Crossing New Zealand’s South Island — wineries, ocean and snow-capped mountains

In five days, we’ve tasted wine at award-winning wineries, watched seals in the Pacific, crossed snow-capped mountains (by car), hiked lush paths and rocky trails, walked to see the Franz Josef glacier, and meandered along the shores of the Tasman Sea. This fabulous country offers unparalleled scenery, warm, welcoming people and experiences that quicken your pulse, warm your heart, and stimulate your every sense. We’ll let the photos speak for themselves.

On the ferry from Wellington to Picton. A three hour journey through the Cook Straight and the stunning Malborough Sounds.

Outside Blenheim, Marlborough’s premier wine-growing region, for the excellent New Zealand Sauvignon Blanc.

Surveying the scene in Marlborough wine country, with snow-capped mountains in the distance.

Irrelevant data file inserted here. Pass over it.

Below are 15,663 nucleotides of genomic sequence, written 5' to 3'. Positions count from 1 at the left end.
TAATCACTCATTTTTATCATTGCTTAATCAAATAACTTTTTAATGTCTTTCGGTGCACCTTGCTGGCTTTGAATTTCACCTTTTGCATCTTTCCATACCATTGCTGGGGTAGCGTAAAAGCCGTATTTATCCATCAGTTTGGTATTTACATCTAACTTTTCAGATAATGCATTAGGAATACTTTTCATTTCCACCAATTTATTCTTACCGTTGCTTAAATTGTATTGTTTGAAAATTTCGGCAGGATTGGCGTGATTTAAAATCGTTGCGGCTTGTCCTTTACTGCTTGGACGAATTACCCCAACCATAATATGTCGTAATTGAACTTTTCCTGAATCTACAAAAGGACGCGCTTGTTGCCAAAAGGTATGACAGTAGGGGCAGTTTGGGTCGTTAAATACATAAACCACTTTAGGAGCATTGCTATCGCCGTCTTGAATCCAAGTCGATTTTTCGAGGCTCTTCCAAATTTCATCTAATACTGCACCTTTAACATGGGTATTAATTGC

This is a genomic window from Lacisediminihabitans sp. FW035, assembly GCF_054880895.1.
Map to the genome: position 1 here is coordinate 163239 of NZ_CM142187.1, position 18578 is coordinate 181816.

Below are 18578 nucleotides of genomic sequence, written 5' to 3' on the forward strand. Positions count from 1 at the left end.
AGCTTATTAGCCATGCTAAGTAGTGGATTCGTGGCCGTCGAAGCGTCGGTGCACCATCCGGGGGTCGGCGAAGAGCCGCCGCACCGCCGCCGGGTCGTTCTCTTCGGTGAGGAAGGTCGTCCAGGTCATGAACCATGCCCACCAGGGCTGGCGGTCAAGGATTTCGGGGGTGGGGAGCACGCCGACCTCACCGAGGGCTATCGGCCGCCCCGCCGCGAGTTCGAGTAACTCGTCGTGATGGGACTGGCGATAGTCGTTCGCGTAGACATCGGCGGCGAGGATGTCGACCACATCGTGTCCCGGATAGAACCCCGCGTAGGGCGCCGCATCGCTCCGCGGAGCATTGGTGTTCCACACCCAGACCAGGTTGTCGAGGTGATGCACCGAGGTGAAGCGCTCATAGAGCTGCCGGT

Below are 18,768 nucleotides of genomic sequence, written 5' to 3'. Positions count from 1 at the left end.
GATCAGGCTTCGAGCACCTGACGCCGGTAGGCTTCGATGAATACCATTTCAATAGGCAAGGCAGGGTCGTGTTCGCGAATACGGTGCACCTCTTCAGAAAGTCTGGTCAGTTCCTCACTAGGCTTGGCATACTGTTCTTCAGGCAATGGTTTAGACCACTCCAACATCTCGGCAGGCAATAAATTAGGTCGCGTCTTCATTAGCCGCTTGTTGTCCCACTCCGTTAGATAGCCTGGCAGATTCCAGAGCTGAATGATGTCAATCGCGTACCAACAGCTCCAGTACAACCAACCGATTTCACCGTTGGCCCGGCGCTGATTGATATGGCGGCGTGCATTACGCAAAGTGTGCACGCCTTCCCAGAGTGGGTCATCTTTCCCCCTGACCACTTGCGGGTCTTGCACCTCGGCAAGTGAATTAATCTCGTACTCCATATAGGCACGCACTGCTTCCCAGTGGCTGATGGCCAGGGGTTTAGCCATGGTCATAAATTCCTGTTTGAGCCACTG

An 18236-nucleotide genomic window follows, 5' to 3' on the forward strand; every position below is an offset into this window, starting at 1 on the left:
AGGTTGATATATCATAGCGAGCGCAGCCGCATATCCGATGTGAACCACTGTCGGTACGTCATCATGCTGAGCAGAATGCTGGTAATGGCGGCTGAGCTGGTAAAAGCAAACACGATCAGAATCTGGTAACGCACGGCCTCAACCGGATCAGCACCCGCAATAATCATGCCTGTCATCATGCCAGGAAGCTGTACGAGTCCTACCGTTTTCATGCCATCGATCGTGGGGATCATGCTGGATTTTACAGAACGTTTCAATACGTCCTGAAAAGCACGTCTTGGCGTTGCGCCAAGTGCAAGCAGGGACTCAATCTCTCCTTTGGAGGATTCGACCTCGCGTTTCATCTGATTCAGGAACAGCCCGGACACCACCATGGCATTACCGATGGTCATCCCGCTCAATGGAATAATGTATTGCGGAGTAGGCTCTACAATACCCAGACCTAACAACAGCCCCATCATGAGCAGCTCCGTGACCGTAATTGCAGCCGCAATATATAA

Wild oceanscapes at the coastal town of Kaikoura, well-known for its seal population. The white rocks pictured here were once submerged, but were brought to the surface during the 2016 earthquake that moved the South Island closer to North Island by six meters.

One among hundreds of fabulous hiking trails, Castle Hill is located on the way to Arthur’s Pass. The limestone formations pictured in the background were once thought to be remains of an ancient civilization, and have spiritual significance to the Maori.

Mountains, lakes and clear skies make for perfect views on the way through Arthur’s Pass (the highest and most spectacular pass across the Southern Alps).

Hiking among the mountains at Arthur’s Pass on a frosty morning.

Views toward the Southern Alps as we come down from Arthur’s Pass.

Crystal clear water at Hokitika Gorge

A glimpse of Mount Cook, New Zealand’s highest mountain, from the coastal village of Okarito.

Views through the Southern Alps.

Franz Josef glacier, a 12km long glacier named after Emperor Franz Joseph I of Austria by the German explorer, Julius von Haast in 1865.